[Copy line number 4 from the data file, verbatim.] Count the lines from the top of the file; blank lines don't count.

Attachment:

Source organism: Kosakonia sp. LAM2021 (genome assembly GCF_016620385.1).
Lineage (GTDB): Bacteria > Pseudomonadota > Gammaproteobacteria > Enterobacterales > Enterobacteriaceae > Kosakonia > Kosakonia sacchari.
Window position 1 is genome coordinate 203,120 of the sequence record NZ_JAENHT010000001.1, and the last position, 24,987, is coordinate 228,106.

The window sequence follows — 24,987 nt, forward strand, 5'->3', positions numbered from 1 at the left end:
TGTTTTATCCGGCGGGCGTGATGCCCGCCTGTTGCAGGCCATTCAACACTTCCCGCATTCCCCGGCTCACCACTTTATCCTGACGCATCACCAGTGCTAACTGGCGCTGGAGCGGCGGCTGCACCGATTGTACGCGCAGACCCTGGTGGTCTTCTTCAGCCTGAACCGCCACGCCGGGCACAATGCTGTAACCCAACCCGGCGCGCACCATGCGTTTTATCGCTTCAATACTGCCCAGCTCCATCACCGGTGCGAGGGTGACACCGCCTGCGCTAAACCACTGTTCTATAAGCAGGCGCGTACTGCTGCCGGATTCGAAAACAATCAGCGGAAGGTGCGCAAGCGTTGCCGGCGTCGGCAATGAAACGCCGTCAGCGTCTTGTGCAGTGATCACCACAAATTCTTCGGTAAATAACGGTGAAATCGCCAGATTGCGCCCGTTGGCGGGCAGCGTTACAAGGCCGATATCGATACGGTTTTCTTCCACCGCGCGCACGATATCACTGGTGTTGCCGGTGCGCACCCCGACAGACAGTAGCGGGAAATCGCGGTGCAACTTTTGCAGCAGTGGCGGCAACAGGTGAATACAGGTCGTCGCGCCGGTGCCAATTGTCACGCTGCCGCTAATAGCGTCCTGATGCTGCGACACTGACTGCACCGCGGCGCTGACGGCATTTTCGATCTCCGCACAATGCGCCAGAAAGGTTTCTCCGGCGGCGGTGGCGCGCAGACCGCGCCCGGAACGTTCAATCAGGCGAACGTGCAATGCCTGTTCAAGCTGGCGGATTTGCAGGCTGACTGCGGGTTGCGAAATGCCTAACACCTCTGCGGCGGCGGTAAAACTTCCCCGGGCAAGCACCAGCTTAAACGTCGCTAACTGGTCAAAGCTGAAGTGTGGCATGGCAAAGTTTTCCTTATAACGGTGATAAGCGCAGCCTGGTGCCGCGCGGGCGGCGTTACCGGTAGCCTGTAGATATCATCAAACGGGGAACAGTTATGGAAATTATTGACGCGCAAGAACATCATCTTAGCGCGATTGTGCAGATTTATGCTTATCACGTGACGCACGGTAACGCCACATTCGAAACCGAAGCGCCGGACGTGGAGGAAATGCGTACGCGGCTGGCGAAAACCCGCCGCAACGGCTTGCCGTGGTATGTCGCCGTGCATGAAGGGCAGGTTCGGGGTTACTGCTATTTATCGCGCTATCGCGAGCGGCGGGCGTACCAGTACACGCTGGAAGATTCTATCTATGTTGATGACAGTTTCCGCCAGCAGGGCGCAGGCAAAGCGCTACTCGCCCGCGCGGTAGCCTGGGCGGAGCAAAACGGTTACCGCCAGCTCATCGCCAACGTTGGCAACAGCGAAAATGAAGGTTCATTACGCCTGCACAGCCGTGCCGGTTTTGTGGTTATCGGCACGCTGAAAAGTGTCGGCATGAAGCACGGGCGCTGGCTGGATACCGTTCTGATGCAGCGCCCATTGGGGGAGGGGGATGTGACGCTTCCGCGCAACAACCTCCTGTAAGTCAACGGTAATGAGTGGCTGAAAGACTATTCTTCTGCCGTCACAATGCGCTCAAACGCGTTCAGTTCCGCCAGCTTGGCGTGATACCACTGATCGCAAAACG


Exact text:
The window sequence follows — 24,987 nt, forward strand, 5'->3', positions numbered from 1 at the left end: